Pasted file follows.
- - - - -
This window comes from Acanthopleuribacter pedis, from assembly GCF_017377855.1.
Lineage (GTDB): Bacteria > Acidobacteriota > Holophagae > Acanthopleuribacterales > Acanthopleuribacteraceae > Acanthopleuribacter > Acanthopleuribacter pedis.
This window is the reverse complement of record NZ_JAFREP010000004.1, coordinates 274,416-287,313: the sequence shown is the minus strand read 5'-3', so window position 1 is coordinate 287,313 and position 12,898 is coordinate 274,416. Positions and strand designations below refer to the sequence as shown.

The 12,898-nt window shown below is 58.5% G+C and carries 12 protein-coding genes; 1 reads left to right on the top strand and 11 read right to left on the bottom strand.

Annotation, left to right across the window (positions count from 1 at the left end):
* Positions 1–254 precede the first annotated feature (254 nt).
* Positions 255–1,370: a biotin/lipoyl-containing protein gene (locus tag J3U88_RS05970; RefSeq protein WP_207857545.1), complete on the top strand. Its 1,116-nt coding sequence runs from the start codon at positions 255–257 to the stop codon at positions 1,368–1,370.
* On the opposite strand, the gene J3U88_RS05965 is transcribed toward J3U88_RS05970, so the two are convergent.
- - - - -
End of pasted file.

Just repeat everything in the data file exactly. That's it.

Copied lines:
This window comes from Acanthopleuribacter pedis, from assembly GCF_017377855.1.
Lineage (GTDB): Bacteria > Acidobacteriota > Holophagae > Acanthopleuribacterales > Acanthopleuribacteraceae > Acanthopleuribacter > Acanthopleuribacter pedis.
This window is the reverse complement of record NZ_JAFREP010000004.1, coordinates 274,416-287,313: the sequence shown is the minus strand read 5'-3', so window position 1 is coordinate 287,313 and position 12,898 is coordinate 274,416. Positions and strand designations below refer to the sequence as shown.

The 12,898-nt window shown below is 58.5% G+C and carries 12 protein-coding genes; 1 reads left to right on the top strand and 11 read right to left on the bottom strand.

Annotation, left to right across the window (positions count from 1 at the left end):
* Positions 1–254 precede the first annotated feature (254 nt).
* Positions 255–1,370: a biotin/lipoyl-containing protein gene (locus tag J3U88_RS05970; RefSeq protein WP_207857545.1), complete on the top strand. Its 1,116-nt coding sequence runs from the start codon at positions 255–257 to the stop codon at positions 1,368–1,370.
* On the opposite strand, the gene J3U88_RS05965 is transcribed toward J3U88_RS05970, so the two are convergent.